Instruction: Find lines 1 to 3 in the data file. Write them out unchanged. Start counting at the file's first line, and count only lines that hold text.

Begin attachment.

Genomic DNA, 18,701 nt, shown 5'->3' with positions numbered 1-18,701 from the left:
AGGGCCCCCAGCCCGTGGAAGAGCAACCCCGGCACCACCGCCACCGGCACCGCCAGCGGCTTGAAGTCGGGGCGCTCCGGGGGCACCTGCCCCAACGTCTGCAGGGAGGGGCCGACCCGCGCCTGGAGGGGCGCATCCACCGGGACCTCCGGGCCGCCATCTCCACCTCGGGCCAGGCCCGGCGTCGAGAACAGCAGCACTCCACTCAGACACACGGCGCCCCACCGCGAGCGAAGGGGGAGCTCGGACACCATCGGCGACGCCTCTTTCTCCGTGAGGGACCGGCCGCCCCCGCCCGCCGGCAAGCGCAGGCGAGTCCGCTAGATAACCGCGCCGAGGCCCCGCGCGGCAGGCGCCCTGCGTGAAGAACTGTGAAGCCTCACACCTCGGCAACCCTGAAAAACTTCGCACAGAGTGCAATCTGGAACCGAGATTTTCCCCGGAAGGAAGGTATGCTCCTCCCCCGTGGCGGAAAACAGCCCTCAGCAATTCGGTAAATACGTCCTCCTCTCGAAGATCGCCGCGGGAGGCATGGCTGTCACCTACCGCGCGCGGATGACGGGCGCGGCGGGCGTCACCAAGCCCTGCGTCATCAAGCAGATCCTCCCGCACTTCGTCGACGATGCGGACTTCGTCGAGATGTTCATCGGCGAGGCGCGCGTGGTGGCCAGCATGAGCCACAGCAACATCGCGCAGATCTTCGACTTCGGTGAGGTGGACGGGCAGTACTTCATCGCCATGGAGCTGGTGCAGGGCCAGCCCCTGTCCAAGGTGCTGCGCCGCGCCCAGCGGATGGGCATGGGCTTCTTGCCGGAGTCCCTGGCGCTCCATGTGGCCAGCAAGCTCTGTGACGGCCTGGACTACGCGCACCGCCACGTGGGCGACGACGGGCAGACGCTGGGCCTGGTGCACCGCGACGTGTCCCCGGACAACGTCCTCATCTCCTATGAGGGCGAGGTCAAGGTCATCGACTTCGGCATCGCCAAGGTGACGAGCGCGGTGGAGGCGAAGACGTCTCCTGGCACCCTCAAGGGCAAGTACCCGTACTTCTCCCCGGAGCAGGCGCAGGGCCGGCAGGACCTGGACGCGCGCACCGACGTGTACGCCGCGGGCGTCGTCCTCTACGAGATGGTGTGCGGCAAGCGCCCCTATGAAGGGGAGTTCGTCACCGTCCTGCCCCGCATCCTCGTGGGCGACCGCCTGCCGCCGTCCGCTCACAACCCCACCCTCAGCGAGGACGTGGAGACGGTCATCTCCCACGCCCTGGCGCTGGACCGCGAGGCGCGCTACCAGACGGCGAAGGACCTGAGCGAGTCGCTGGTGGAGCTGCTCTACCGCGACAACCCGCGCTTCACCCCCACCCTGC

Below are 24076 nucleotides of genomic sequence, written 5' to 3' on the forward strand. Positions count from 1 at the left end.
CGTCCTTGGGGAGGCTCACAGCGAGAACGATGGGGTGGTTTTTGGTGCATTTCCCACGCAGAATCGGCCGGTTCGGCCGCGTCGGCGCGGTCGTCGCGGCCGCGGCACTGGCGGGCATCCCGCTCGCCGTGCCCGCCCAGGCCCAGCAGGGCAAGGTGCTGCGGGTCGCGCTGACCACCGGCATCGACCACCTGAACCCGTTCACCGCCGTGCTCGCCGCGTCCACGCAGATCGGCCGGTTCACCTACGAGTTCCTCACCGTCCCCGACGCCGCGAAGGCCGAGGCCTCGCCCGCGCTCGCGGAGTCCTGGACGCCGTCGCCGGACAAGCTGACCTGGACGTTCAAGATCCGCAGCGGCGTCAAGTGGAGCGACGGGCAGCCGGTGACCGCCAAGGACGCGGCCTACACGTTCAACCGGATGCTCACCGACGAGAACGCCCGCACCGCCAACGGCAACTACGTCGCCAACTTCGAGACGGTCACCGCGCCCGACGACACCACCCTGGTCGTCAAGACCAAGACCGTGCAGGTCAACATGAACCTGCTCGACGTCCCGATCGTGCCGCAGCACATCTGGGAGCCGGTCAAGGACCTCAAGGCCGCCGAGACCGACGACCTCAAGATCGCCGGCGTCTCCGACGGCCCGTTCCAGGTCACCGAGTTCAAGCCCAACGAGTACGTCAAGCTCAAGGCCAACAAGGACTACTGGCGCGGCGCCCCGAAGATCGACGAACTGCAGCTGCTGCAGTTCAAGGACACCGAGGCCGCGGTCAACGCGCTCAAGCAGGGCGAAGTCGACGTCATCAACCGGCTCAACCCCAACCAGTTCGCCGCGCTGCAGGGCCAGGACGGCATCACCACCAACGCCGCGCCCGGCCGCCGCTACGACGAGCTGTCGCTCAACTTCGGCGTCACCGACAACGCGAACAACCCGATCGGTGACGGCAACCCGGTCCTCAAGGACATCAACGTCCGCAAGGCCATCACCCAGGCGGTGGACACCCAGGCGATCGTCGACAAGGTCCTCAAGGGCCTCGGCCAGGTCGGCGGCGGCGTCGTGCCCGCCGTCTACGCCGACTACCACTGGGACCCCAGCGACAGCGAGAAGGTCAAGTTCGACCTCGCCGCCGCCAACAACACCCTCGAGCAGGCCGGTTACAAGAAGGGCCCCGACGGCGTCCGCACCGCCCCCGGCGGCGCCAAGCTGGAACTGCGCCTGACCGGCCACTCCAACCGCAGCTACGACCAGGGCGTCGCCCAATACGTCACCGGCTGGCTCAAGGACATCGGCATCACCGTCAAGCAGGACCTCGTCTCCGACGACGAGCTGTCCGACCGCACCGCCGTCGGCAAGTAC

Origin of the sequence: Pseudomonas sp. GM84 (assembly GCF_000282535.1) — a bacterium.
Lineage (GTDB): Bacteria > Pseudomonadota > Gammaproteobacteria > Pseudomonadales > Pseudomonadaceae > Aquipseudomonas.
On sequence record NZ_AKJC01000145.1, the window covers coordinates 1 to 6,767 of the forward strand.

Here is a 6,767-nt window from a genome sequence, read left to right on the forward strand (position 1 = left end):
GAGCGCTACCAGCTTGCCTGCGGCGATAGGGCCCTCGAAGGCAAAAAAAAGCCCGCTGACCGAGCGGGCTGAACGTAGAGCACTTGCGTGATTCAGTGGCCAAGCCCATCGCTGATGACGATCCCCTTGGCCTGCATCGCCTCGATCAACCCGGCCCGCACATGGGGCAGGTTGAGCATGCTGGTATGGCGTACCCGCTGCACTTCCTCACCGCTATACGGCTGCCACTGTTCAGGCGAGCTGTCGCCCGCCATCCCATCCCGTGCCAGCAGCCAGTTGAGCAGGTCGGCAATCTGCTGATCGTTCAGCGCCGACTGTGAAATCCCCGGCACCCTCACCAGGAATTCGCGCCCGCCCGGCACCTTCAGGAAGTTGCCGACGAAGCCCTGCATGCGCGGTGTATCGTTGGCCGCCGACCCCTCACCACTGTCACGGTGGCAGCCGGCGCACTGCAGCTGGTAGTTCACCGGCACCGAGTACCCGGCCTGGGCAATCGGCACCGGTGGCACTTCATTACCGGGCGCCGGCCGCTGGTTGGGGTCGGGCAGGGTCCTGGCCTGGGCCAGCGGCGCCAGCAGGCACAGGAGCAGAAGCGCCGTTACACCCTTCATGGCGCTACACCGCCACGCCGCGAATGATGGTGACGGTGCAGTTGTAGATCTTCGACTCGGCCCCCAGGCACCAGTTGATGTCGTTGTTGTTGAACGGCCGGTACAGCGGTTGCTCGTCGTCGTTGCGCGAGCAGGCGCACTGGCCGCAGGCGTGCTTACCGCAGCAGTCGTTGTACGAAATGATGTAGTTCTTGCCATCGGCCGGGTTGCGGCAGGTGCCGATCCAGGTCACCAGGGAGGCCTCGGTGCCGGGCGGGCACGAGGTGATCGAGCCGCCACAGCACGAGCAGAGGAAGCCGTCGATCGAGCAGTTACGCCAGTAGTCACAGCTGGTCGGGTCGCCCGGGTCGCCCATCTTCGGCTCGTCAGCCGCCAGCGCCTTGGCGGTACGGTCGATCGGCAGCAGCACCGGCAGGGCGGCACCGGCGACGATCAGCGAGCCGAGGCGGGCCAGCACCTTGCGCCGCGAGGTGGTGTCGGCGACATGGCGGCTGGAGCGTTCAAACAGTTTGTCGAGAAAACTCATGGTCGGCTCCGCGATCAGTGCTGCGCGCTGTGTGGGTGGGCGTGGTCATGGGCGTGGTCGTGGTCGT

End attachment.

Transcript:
Genomic DNA, 18,701 nt, shown 5'->3' with positions numbered 1-18,701 from the left:
AGGGCCCCCAGCCCGTGGAAGAGCAACCCCGGCACCACCGCCACCGGCACCGCCAGCGGCTTGAAGTCGGGGCGCTCCGGGGGCACCTGCCCCAACGTCTGCAGGGAGGGGCCGACCCGCGCCTGGAGGGGCGCATCCACCGGGACCTCCGGGCCGCCATCTCCACCTCGGGCCAGGCCCGGCGTCGAGAACAGCAGCACTCCACTCAGACACACGGCGCCCCACCGCGAGCGAAGGGGGAGCTCGGACACCATCGGCGACGCCTCTTTCTCCGTGAGGGACCGGCCGCCCCCGCCCGCCGGCAAGCGCAGGCGAGTCCGCTAGATAACCGCGCCGAGGCCCCGCGCGGCAGGCGCCCTGCGTGAAGAACTGTGAAGCCTCACACCTCGGCAACCCTGAAAAACTTCGCACAGAGTGCAATCTGGAACCGAGATTTTCCCCGGAAGGAAGGTATGCTCCTCCCCCGTGGCGGAAAACAGCCCTCAGCAATTCGGTAAATACGTCCTCCTCTCGAAGATCGCCGCGGGAGGCATGGCTGTCACCTACCGCGCGCGGATGACGGGCGCGGCGGGCGTCACCAAGCCCTGCGTCATCAAGCAGATCCTCCCGCACTTCGTCGACGATGCGGACTTCGTCGAGATGTTCATCGGCGAGGCGCGCGTGGTGGCCAGCATGAGCCACAGCAACATCGCGCAGATCTTCGACTTCGGTGAGGTGGACGGGCAGTACTTCATCGCCATGGAGCTGGTGCAGGGCCAGCCCCTGTCCAAGGTGCTGCGCCGCGCCCAGCGGATGGGCATGGGCTTCTTGCCGGAGTCCCTGGCGCTCCATGTGGCCAGCAAGCTCTGTGACGGCCTGGACTACGCGCACCGCCACGTGGGCGACGACGGGCAGACGCTGGGCCTGGTGCACCGCGACGTGTCCCCGGACAACGTCCTCATCTCCTATGAGGGCGAGGTCAAGGTCATCGACTTCGGCATCGCCAAGGTGACGAGCGCGGTGGAGGCGAAGACGTCTCCTGGCACCCTCAAGGGCAAGTACCCGTACTTCTCCCCGGAGCAGGCGCAGGGCCGGCAGGACCTGGACGCGCGCACCGACGTGTACGCCGCGGGCGTCGTCCTCTACGAGATGGTGTGCGGCAAGCGCCCCTATGAAGGGGAGTTCGTCACCGTCCTGCCCCGCATCCTCGTGGGCGACCGCCTGCCGCCGTCCGCTCACAACCCCACCCTCAGCGAGGACGTGGAGACGGTCATCTCCCACGCCCTGGCGCTGGACCGCGAGGCGCGCTACCAGACGGCGAAGGACCTGAGCGAGTCGCTGGTGGAGCTGCTCTACCGCGACAACCCGCGCTTCACCCCCACCCTGC

Below are 24076 nucleotides of genomic sequence, written 5' to 3' on the forward strand. Positions count from 1 at the left end.